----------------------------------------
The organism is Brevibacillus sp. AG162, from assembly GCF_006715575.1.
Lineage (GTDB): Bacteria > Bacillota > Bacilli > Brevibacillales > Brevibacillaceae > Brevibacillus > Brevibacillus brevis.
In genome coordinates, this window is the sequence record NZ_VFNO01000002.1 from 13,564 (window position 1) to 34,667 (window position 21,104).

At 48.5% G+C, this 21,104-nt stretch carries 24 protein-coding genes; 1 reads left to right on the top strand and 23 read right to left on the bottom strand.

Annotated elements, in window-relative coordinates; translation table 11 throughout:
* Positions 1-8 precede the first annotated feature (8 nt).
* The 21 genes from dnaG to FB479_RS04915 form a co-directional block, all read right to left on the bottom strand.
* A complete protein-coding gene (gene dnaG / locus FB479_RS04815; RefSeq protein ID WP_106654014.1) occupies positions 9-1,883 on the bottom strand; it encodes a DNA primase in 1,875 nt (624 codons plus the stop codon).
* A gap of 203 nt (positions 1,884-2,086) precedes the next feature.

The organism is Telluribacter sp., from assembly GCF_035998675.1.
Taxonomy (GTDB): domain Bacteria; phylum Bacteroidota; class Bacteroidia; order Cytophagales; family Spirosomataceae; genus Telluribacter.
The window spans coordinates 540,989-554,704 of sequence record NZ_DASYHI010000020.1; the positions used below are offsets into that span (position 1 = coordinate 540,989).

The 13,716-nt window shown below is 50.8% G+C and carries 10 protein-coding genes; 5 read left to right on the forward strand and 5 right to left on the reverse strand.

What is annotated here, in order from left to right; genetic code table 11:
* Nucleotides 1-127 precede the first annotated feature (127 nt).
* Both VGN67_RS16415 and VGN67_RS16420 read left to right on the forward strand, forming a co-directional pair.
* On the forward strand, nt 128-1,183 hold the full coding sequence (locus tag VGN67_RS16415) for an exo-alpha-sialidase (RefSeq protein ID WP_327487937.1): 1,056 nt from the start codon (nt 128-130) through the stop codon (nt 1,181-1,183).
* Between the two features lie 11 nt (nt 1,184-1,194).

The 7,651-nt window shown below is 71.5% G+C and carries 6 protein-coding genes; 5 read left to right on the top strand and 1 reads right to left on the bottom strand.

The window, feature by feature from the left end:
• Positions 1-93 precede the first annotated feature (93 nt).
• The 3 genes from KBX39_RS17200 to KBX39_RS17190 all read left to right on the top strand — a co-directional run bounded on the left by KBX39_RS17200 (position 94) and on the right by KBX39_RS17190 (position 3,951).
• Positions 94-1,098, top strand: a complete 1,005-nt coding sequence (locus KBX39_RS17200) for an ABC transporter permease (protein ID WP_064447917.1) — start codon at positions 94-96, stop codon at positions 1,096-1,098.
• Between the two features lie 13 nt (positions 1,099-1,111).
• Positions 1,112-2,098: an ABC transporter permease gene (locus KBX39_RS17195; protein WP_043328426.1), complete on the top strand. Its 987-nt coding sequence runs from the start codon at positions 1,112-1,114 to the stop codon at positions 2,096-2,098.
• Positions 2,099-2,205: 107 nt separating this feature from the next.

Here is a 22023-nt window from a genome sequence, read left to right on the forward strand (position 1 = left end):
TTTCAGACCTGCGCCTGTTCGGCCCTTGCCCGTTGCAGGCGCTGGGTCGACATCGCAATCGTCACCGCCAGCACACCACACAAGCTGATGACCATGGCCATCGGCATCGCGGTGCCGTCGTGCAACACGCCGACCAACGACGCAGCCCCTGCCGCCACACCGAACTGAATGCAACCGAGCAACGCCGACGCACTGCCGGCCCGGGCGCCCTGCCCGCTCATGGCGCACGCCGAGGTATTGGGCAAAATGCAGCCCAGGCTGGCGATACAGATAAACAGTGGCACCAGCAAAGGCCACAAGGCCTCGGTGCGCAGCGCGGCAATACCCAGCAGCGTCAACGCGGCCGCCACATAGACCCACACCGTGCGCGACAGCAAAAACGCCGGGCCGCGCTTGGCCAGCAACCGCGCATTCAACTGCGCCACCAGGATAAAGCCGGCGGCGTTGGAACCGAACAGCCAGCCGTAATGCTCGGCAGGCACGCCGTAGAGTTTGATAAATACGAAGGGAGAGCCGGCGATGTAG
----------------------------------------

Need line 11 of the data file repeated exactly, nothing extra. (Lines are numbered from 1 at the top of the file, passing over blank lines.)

Taxonomy (GTDB): domain Bacteria; phylum Bacteroidota; class Bacteroidia; order Cytophagales; family Spirosomataceae; genus Telluribacter.